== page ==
In Loving Memory Richard Hadley Holm , professor emeritus of chemistry at Harvard University, passed away on February 15,2021, after a short illness, at Care Dimensions Hospice House in Lincoln. He was 87 years old. Born in Boston on September 24 1933, Richard was adopted by Les (James Leslie) Holm and Leora (née Bennett) and spent his early years on his father’s dairyfarm on Nantucket, with sisters Betty and Hazel. Alongside the farm, Les also ran a small air charter, Nobadeer Flying Service, which eventually became Nantucket Memorial Airport and served as the inspiration for Richard’s keen and abiding interest in aviation. His father’s premature death forced a family move to Falmouth, where Richard’s lifelong love of the ocean and the town’s beaches took hold, and where he attended Lawrence High School, excelling academically and cultivating his interests in journalism and baseball. After graduation, Richard’s intellect and passion for science took him to UMass Amherst, where he met the love of his life, Florence (née Jacintho). They were married in June 1958, and spent 62 happy years together, with Richard often remarking that he owed all his life’s achievements to the love and support of his wife. Richard completed his Ph.D. at the Massachusetts Institute of Technology, settling first in Boston, and then Watertown. While Richard was an assistant professor at Harvard, there were three welcome additions to the family: his daughter Sharon, and sons Eric and Christian. During the 1960s and 70s, Richard’s research in inorganic and, later, bioinorganic chemistry led him to serve on the faculties of the University of Wisconsin, MIT, and Stanford University. While living in Wellesley, another daughter, Marg, was welcomed, completing the family. From 1980, Richard worked at Harvard University, where he was Chair of the Department of Chemistry (1983-86) and the Higgins Professor of Chemistry (1983), before becoming the Higgins Emeritus Professor of Chemistry in 2013.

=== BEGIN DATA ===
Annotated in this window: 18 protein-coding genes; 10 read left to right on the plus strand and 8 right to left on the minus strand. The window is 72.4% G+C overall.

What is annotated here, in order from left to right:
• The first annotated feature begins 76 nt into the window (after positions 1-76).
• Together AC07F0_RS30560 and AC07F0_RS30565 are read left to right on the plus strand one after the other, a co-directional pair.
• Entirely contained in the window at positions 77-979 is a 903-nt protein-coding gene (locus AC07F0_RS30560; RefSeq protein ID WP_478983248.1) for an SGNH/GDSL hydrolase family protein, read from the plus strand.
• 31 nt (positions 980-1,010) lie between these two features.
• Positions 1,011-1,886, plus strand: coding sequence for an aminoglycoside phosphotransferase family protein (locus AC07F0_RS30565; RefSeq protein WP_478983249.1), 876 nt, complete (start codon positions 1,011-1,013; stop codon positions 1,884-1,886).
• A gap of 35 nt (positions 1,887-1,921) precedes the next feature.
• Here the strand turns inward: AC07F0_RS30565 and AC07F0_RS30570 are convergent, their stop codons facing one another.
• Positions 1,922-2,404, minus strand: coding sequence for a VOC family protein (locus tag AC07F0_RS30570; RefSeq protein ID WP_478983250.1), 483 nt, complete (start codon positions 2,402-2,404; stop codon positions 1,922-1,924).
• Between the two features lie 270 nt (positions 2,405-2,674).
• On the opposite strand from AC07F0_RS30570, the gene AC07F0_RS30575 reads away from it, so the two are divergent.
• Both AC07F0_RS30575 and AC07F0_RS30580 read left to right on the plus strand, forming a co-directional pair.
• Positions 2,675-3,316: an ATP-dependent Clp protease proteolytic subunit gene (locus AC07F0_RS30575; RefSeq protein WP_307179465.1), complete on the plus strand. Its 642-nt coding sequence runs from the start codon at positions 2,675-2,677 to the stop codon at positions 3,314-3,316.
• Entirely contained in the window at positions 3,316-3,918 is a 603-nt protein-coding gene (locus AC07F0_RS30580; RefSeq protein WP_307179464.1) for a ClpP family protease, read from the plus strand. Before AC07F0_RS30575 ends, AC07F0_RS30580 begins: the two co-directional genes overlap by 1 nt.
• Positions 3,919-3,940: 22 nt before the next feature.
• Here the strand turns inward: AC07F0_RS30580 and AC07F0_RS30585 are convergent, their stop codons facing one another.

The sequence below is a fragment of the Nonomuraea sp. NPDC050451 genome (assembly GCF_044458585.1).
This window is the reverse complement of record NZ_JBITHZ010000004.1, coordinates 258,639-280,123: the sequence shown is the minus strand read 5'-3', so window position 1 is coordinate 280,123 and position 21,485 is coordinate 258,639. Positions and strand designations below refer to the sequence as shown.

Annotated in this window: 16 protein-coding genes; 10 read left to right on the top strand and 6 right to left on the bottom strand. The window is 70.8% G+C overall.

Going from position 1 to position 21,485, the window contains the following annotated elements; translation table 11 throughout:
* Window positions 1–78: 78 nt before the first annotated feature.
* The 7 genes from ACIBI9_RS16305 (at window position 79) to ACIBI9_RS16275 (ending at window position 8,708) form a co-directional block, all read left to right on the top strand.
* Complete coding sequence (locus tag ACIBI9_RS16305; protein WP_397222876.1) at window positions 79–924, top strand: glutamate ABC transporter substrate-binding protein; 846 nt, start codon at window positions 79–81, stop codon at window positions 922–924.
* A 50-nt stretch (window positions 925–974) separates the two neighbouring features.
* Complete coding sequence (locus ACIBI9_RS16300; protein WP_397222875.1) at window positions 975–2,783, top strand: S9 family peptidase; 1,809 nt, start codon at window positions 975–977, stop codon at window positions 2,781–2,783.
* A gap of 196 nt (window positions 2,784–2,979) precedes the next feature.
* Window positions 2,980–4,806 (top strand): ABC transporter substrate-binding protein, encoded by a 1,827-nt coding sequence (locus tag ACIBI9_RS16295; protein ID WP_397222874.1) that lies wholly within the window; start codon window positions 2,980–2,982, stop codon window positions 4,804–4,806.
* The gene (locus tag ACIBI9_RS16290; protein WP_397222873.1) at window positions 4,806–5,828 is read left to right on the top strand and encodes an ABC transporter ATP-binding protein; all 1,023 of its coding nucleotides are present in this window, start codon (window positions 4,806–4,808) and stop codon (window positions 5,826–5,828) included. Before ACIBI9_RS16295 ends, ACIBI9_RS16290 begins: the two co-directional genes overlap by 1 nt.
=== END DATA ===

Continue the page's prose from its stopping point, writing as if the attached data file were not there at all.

Professor Holm’s groundbreaking research helped establish the field of bioinorganic chemistry (or metallobiochemistry), now a fundamental discipline in the biological sciences. Through the study of low molecular-weight analogues of metal-containing sites in proteins and enzymes, he and his coworkers created the chemical, detailed framework for understanding the function of metal ions in biological systems. Incisive studies of iron-sulfur-containing proteins, important in respiration, or of the molybdenum or tungsten centers in certain enzymes involved in oxygen atom transfer, were activities characteristic of the years 1972-2015. Though original synthesis was his main effort, molecular cluster excision solids was a parallel activity in the later years. Besides iron, molybdenum and tungsten, he explored the biologically related chemistry of vanadium and nickel. Aseries of review articles, co-authored with Professor Edward Solomon of Stanford University, that covered the bioinorganic field beginning in 1996 grew to encompass studies extending beyond classical inorganic chemical synthesis to include enzymology, molecular biology, spectroscopy and computational methods. Throughout his distinguished career, “Dick”, as he was known to colleagues and friends, published over 500 research papers in inorganic and bioinorganic chemistry, and delivered over 90 named lectureships and plenary lectures, both in the U.S. and abroad. Aside from research and teaching, he served his profession as a member of many editorial boards, advisory panels, and visiting committees. He was elected to membership inboth the U.S. National Academy of Sciences and the American Academy of Arts and Sciences, and in 2012 became an honorary member of the Society of Biological Inorganic Chemistry. Recognitions include American Chemical Society awards at local and national levels, notably the ACS Awards in Bioinorganic or Bioorganic Chemistry and for Distinguished Service in Inorganic Chemistry, the Bailar, Cotton, Howe, Pauling, and Richards Awards from local ACS sections, the Polyhedron (Wilkinson) Prize, the Centenary Medal of the Royal Society of Chemistry, and the National Academy of Sciences Award in the Chemical Sciences. In 2016, he (along with Stephen J. Lippard) received the prestigious Welch Award in Chemistry for research described as having “provided the intellectual and chemical framework that is leading to important discoveries in the diagnosis and treatment of disease.” In his last few years, Richard led a quieter life. A Belmont resident for forty years, he continued work from his much-loved home, corresponded with fellow scientists, read history books, listened to the radio, and most of all enjoyed time with his wife and beloved dog, Tashi. Among the highlights of those years were the visits of his children and grandchildren, which were precious to a man who valued family above all else. He leaves behind his devoted wife, Florence, as well as his children and their spouses/partners: Sharon Holm (and Kevin Killeen) of York, England; Eric (and Reiko) Holm of Kamakura, Japan; Christian Holm of Waltham; and Marg (and Michael) Short of Palm Harbor, Florida. He is also survived by five grandchildren, Amanda, Maya, Kiara, Molly Rose, and Benjamin, as well as many nieces and nephews. All of his family are immensely proud of him and shall miss him beyond words. Interment of his ashes will take place at Highland Meadow Cemetery, Belmont, and a memorial service will be held at a later date. Announcement of these arrangements by Brown and Hickey Funeral Home, Belmont, are forthcoming. Remembrances in his honor can made to St. Jude Children’s Research Hospital.